Latin Name: Lavandula angustifolia 

Part of Plant: Flowering tops

Country of Origin: Greece

Method of Production: Steam Distillation

Lavandula angustifolia, previously known as Lavandula officinalis or Lavandula vera and usually known as Common or English Lavender, is a member of the Lamiaceae (formally Labiatae) botanical family.  Native to the Mediterranean, it is a fragrant, flowering herb that depending on the variety, can have variable shades of white, pink, blue, or purple flowers.  Greek lavender is one of the lesser known Lavender oils because most of it is purchased by the Bulgarian producers to blend with their oil in order to improve its odor.  Because the production is nowhere near the amount produced in Bulgaria, the Greek Lavender is more expensive and this one is from the Vessel certified organic facility.  This is one of the most beautiful Lavender oils in the world and well worth the price. 


Lavender essential oil, having a sweet, floral and slightly herbaceous aroma, blends well with most other oils.  It is one of, if not the, most popular essential oils and because of its gentleness and safety, is a favorite to use with children.  For many it is a very calming oil, but for a small minority, it may have the opposite effect.  Try making a blend with Marjoram, Copaiba, and Roman Chamomile, and properly dilute in a lotion or carrier oil for a soothing massage after a long day.  It may assist with the appearance of skin when properly diluted and applied topically.  Consider adding to a diffuser alone, or with oils such as Sandalwood, Cedarwood, Vetiver, and Patchouli, to create a calming and relaxing environment.


Usage ideas:

  • Add a few drops of essential oils to a diffuser, cotton round, or a tissue.

  • Dilute to 1% in your choice of carrier oils to make a face serum or body oil.  Apply a small amount to damp skin after washing to help seal in moisture.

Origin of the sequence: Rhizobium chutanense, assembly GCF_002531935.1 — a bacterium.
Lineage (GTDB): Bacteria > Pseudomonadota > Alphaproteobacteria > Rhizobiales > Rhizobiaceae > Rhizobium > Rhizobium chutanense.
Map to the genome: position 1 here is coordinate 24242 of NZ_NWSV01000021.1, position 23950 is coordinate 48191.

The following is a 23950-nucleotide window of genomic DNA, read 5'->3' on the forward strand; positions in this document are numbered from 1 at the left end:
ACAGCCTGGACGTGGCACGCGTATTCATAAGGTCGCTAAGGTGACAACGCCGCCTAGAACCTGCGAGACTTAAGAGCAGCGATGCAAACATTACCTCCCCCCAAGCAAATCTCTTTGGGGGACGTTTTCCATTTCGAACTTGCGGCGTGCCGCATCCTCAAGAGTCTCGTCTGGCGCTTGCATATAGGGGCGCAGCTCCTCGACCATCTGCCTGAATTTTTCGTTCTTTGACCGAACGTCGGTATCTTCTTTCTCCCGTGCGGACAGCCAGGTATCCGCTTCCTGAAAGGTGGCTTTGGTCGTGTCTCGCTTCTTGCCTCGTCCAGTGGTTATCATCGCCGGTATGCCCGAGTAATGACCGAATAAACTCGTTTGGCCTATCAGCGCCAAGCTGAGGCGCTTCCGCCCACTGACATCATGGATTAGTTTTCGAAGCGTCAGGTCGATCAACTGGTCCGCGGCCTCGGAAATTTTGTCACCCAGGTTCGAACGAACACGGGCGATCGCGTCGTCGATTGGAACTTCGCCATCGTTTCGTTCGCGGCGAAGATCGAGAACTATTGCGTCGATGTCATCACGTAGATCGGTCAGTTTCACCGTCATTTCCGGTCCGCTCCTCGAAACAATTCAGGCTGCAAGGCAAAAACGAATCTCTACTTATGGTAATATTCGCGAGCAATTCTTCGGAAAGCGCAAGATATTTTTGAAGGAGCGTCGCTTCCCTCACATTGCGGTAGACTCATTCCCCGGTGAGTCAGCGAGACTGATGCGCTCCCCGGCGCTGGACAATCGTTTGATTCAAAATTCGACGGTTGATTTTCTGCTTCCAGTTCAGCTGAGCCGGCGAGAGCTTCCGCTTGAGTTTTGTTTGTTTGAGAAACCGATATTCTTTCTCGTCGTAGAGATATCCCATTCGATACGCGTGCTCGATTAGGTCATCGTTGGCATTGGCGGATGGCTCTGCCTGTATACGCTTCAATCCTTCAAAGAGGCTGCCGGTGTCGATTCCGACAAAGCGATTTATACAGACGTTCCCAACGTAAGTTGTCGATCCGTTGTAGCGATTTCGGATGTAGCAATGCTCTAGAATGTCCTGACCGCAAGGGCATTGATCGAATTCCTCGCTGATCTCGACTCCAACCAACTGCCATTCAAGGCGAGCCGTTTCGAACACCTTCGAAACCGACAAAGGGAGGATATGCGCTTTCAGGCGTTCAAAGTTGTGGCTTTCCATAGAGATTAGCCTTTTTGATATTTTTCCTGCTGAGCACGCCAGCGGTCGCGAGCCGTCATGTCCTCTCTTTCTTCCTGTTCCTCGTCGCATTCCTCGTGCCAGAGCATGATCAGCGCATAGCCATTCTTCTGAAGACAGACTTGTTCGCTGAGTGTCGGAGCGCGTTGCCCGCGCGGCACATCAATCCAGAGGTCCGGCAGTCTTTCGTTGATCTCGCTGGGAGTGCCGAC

• Add 5-15 drops to 1 oz. of your choice of carrier oils to make a massage oil.

  • Mix a few drops with an unscented liquid soap or bubble bath and add to the tub when filling. 

For convenience on the go…

  • Properly dilute with your choice of carrier oils in a roller bottle.

  • Add up to a total of 15 drops of essential oils to a personal aromatic inhaler (aroma stick).



If you are pregnant, nursing, or under a doctor’s care, please consult with a healthcare professional prior to use.  Avoid contact with eyes, inner ears, and sensitive areas.  Keep out of reach of children and pets.  If swallowed, seek medical attention or contact a Poison Control Center.  Do not use undiluted essential oils topically.  Possible skin sensitivity.  Do not use on broken skin.  Watch for any possible interactions or side effects.  Discontinue use if any reaction including skin irritation occurs and if condition persists, seek medical attention.  Be sure you are familiar with all safety precautions including any recommended dermal maximums before use.  



This product is not intended to treat, cure, or prevent any disease.  The information on this site is not intended to be a substitute for medical advice, diagnosis, or treatment, and is for educational and informational purposes only.  These statements have not been evaluated by the U.S. Food & Drug Administration (FDA).



Sheppard-Hanger, S. (1995). The Aromatherapy Practitioner Reference Manual. Atlantic Institute of Aromatherapy


Tisserand, R. and Young, R. (2014). Essential Oil Safety: A Guide for Health Care Professionals, Second Edition. Churchill Livingstone